Did you know that every year, Seniors lose a collective estimate of 2.9 billion dollars?

Internet and phone scams are something that Seniors haven’t dealt with for most of their lives. Therefore, the introduction of the internet and scam sites has presented major issues for those who are older among us.

Why are Seniors targeted? Some qualities causing Seniors to be common scam targets include:

  • Their increased presence at home. As they age, most Seniors spend more and more time at home. This creates more time for telemarketers and solicitors to contact these individuals.

  • Their trust. In general, Seniors seem to be more trusting of the marketplace. Usually, they engage in purchasing transactions without an air of distrust. Essentially, they are giving entrepreneurs the benefit of the doubt.

  • Their time. A retired person is more likely to have the time to engage in a conversation with a scammer. They might scour the internet for deals in their free time. Sometimes, this can be as a result of retirement and beginning to enjoy a slower pace of life.

Each day they have access to a phone or internet, a Senior is at risk for scam targeting and the consequences that come with giving out any sensitive information over these two platforms.

Scams might come in the form of an email with a virus. Maybe a telemarketer is calling to sell faulty medication. Similarly, a site might ask for personal information to obtain “free” medical devises.

There are several ways you, as a Senior, can be more aware of possible scams around you. Additionally, as the family member or friend of a Senior, you can can educate and watch out for Seniors in your life to help protect them from falling victim to costly scams.

  1. Monitor your accounts

    • For anyone who has credit cards, bank or investment accounts, it’s important to monitor and balance your accounts often. This ensures that you can notice and take care of any unknown account activity or fraudulent charges.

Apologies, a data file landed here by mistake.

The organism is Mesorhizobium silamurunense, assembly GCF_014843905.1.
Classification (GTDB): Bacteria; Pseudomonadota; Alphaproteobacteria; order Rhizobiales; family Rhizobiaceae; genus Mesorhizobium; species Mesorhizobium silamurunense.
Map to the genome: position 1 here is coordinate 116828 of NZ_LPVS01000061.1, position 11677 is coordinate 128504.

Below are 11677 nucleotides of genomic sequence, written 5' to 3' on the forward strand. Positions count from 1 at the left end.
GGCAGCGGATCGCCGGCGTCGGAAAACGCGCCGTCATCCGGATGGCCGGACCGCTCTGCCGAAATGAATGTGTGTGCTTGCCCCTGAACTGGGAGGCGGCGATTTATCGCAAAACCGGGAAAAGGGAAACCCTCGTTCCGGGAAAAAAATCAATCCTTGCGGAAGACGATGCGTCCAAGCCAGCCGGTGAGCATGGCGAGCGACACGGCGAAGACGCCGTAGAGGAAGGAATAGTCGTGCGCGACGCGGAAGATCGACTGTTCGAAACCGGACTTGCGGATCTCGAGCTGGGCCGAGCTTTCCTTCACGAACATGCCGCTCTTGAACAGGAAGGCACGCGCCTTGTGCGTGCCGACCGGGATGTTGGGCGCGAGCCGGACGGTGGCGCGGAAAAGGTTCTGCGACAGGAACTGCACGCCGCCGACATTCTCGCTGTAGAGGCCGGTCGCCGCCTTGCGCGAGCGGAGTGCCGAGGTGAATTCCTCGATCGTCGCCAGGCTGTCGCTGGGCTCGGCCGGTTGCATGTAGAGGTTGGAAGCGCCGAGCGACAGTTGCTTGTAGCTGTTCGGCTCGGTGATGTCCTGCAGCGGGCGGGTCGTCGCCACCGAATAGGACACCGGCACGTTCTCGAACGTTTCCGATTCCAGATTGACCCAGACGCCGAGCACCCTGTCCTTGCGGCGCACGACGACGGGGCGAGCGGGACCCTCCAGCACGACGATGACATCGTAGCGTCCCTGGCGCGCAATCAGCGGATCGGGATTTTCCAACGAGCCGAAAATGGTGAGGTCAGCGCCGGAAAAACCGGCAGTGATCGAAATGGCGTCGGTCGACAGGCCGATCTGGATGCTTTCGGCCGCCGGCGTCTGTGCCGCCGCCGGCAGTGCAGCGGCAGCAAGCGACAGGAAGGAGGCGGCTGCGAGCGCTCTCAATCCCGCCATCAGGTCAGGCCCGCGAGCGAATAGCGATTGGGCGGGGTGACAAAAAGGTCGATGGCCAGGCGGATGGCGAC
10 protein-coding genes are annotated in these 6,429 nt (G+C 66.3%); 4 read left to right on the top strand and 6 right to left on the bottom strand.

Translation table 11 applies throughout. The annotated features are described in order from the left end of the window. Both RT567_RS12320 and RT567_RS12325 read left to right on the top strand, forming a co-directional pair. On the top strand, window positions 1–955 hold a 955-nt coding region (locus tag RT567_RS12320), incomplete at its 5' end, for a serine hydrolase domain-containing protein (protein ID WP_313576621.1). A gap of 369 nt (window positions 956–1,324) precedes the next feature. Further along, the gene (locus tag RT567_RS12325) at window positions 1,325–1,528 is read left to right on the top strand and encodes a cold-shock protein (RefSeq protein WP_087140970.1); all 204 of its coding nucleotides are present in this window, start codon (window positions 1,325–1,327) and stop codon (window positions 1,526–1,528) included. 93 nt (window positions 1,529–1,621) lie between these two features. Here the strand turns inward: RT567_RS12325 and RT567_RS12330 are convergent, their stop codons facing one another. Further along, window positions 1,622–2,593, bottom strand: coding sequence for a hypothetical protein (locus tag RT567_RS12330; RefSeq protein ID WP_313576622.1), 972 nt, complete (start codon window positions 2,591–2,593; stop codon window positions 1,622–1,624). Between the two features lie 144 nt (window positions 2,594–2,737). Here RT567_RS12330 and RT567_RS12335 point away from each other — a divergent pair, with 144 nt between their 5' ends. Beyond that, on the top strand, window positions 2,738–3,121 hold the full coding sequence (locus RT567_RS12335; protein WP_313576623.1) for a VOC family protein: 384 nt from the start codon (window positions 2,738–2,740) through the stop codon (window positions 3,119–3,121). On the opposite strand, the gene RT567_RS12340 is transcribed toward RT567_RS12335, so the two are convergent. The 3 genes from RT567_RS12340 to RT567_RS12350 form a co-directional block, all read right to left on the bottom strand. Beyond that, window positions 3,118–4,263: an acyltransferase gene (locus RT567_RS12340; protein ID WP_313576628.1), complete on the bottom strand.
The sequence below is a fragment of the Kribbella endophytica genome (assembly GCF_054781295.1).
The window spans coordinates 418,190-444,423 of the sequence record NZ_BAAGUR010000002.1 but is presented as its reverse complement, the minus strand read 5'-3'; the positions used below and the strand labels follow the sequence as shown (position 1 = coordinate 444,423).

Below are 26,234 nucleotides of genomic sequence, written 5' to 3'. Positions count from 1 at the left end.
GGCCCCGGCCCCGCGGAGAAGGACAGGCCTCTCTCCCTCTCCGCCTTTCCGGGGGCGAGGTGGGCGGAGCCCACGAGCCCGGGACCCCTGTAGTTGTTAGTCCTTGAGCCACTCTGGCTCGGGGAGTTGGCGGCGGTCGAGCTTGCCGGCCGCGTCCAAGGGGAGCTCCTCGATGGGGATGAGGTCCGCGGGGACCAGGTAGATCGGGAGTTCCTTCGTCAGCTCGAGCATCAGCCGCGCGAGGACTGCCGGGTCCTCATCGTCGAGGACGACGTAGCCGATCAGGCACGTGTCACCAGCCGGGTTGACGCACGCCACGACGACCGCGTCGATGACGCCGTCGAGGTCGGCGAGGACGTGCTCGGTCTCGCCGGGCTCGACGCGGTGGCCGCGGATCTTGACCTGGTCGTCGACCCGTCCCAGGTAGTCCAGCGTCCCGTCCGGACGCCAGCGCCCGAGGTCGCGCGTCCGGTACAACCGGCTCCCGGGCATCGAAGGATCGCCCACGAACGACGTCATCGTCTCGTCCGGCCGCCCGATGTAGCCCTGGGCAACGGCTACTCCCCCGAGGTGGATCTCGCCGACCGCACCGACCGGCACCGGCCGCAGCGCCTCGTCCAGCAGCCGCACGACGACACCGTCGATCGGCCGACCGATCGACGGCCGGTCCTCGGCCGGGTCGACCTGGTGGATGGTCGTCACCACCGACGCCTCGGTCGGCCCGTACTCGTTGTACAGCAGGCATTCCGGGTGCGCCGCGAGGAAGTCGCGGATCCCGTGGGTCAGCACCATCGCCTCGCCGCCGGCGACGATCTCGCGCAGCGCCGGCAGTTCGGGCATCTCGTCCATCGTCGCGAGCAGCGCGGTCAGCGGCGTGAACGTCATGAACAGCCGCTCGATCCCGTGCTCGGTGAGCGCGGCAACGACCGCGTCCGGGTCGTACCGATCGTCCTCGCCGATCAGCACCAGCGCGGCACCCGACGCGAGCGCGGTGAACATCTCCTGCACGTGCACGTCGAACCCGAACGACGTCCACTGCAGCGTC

2. Check your Medicare Summary Notice

    • First, review your MSN to be sure that you have actually requested and received any devices or services that are listed. If you are receiving Medicare assistance, this notice will have a comprehensive list of any device that was received by you, the patient. Consequently, any items on the list that you have not received could indicate identity theft or a discrepancy that needs to be settled.
  3. Do not give out your personal information or Medicare number

    • Currently, one way scammers are targeting Medicare patients is by offering free medical equipment for specific ailments. By giving your information over the phone or internet, a scammer can use your Medicare number and information to steal your identity. For example, entering personal information such as birthdays, social security numbers, addresses, or even phone numbers can give a scam artist another piece of the puzzle that is your identity.
  4. Beware of online “relationships”

    • In addition, seniors that develop online relationships are also at a higher risk of being taken advantage of financially. Online scammers target Seniors who browse the web looking for online connections. Many Seniors fall victim to online relationships that provide companionship and belonging to them in a lonely season. However, they are being manipulated for gifts or money sent to the virtual partner.
  5. Watch out for family “impostors”

    • Another tactic being used by scam artists is posing as a family member to get quick cash from elderly personnel. In any case, make sure to verify that a person is really your relative before sending any sort of financial assistance. Some “tells” of this method include asking for a bank wire or gift card as payment, and having a more “urgent” request for money that can’t wait.
  6. Be slow to purchase services from a door-to-door salesman

    • It might seem like your “neighbor’s contractor” is kindly offering to fix your roof damage for a great price, but it could also be a scam artist at your door. But always make sure you do your research on any service provider you hire. Essentially, you should be wary when it seems that a stranger is willing to “do you a favor.”

If you fall victim to a financial scam, or suspect that you were approached by one, register a complaint with the Federal Trade Commission (https://www.ftccomplaintassistant.gov/#crnt&panel1-1) or contact your local law enforcement.

For Medicare related fraud, you can contact your state’s Senior Medicare Patrol (https://www.smpresource.org/Content/You-Can-Help/Report-Fraud.aspx)

When it comes to scams, we can all find ourselves trusting the wrong people or putting too much information in a not-so-secure website. However, by practicing these simple safeguards, there is less of a chance that you, as a valued Senior Citizen, will fall victim to a scam.




4 Tips to Stop Scammers Now

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